- Capitalism is environmentally destructive.
- Capitalist commodification threatens important broadly held values.
- Capitalism in a world of nation-states fuels militarism and imperialism.
- Capitalism corrodes community.
- Capitalism limits democracy.
The Worker as Artist
“We have gone so far as to divorce work from culture, and to think of culture as something to be acquired in hours of leisure; but there can only be a hothouse and unreal culture where itself is not its means; if culture does not show itself in all we make we are not cultured.”—Ananda K. Coomaraswamy
“Industry without art is brutality.”—Ananda K. Coomaraswamy
A Civic Minimum: A Reform Programme
Making work pay: “All those who are expected to satisfy a minimum work expectation must receive a decent minimum income in return for doing so. This includes not only a level of post-tax earnings sufficient to cover a standard set of basic needs, but also a decent minimum of health-care and disability coverage…. The model of a minimum wage combined with in-work benefits for the low-paid, including child-care subsidies for low earners, is certainly one credible approach to this task.”
From a work-test to a participation-test: “Work-tests within the welfare system are…legitimate in principle. But in order that different forms of productive contributions can be treated equitably, social policy must be structured in a way that acknowledges the contributive status of care work. This implies a need to offer some public support for care workers, relieving their need to do paid work to maintain access to the generous basic needs package described above. Relevant policies here might include payment of a decent social wage to those engaged in looking after the elderly or the handicapped on a full-time basis and publicly subsidized paternal leave from paid employment. In other words, access to the generous basic-needs package should be conditional not on satisfying a work-test, narrowly construed in terms of paid employment, but on satisfying a broader participation-test, where participation is understood to include paid employment and (at least in addition) specified forms and amounts of care work.”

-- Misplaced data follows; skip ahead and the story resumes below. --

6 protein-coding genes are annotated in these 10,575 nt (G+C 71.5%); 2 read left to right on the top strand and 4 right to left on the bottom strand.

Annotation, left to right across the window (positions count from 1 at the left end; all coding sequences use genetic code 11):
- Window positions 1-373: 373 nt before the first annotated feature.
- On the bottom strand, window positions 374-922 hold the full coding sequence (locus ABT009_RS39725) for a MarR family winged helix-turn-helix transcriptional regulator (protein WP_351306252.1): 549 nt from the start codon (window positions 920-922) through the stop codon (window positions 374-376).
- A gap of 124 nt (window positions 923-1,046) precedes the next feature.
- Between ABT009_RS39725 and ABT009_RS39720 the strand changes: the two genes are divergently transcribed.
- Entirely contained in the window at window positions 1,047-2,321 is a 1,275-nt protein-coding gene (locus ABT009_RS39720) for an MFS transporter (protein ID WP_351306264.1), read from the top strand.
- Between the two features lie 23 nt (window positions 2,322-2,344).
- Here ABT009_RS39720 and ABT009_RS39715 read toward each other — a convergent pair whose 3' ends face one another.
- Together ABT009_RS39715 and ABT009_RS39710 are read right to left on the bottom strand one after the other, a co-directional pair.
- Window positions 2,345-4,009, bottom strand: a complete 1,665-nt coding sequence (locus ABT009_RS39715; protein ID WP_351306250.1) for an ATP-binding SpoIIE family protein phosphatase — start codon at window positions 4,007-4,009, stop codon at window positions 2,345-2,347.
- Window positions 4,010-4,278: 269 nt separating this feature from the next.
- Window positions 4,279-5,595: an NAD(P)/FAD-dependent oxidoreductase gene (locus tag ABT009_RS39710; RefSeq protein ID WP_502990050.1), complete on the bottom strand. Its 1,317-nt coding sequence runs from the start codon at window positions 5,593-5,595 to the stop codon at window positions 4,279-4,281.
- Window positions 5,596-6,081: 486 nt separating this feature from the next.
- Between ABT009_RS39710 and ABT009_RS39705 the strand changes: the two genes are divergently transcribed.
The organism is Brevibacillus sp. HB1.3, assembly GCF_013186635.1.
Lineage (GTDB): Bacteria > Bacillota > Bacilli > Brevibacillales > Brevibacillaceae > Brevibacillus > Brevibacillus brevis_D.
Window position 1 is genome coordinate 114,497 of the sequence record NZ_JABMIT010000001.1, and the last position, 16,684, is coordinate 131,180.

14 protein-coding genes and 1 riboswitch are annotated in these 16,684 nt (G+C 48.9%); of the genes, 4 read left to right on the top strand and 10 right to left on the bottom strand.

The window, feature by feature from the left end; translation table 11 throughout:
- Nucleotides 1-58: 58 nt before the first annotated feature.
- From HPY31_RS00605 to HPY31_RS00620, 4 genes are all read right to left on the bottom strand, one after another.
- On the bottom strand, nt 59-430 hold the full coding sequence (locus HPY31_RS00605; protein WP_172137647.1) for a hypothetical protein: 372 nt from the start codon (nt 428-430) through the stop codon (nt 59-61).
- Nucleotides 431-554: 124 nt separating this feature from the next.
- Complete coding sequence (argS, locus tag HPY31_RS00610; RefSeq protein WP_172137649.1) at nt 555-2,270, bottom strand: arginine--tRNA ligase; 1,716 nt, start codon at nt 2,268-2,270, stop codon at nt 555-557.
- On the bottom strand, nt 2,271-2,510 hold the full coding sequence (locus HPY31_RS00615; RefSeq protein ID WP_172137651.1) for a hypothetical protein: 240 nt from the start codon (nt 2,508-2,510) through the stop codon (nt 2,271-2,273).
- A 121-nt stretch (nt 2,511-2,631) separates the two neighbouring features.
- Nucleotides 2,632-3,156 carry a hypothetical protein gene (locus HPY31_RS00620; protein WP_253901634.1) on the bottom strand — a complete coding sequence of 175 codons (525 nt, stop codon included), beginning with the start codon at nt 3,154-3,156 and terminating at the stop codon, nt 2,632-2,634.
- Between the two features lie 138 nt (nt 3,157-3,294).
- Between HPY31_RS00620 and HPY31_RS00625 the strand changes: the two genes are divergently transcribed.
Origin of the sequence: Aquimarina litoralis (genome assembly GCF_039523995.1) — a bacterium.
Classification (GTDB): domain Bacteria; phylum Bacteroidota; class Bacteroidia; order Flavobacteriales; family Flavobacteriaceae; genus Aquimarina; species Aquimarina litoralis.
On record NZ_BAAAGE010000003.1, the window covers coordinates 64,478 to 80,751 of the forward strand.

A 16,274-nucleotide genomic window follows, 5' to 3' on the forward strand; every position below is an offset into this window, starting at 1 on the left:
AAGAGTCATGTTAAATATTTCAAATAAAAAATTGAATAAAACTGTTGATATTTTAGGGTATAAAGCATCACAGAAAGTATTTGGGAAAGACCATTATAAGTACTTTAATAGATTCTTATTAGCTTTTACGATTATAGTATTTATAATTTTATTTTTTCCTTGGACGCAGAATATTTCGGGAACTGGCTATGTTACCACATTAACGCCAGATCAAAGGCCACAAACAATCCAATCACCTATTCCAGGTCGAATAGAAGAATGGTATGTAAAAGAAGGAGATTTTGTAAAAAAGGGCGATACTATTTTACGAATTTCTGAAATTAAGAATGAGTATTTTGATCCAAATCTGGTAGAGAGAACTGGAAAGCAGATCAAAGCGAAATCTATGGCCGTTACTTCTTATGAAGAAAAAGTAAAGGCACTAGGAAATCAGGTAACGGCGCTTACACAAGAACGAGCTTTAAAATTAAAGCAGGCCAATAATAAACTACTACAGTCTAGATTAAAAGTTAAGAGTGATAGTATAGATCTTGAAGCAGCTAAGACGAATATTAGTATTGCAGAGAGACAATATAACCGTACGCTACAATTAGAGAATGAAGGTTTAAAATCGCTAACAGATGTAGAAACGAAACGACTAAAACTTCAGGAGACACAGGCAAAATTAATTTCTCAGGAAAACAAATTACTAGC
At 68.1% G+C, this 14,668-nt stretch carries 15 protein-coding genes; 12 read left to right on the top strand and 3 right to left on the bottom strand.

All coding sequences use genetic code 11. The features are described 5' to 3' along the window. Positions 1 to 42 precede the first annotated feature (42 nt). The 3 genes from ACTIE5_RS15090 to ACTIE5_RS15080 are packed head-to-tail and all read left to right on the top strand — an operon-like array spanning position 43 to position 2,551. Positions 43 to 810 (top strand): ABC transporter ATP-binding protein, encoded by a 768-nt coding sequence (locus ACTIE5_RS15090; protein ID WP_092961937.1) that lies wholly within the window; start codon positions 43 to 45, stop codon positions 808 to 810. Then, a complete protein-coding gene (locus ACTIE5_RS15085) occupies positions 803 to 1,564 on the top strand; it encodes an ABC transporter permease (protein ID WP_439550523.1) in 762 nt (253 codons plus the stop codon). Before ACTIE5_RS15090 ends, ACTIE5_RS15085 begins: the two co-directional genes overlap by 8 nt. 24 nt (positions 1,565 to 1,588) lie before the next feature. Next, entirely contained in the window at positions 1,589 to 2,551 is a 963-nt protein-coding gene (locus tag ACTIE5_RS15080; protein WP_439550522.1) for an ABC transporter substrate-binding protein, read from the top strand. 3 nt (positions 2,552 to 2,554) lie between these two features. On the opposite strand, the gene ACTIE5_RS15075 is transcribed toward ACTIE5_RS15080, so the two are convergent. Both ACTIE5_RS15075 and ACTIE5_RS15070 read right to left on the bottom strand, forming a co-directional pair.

Towards a two-tiered income support system: “[T]he debate over ‘welfare reform’ is often polarized between supporters of an unconditional basic income that is not subject to any work- or participation-test, nor to any time limit, and supporters of time-limited workfare. An alternative approach…looks to establish a two-tiered system of income support. The first tier, which we may call conventional welfare, would be contractualist in kind. It would offer support through a mix of income-related and universal benefits, but support that is also linked to, and conditional on, productive contribution. While work- or participation-tested, support at this level would not be time-limited. [….] The second tier might then consist of something like the time-limited basic income…. This would be an additional income grant, not subject to any work- or participation-test, but which would be time-limited. Citizens could trigger the entitlement for a fixed amount of time over the full course of their working lives, but would not enjoy it indefinitely.”
Universal capital-grant or social drawing rights: “[We previously] set out the case for instituting a generous capital endowment as a basic right of economic citizenship. …[A] scheme of universal capital grants might in part incorporate the time-limited basic income mentioned above. Otherwise, the grants could be linked to activities that are related to productive contribution in the community, such as education, training, setting up a business, and, perhaps, care work….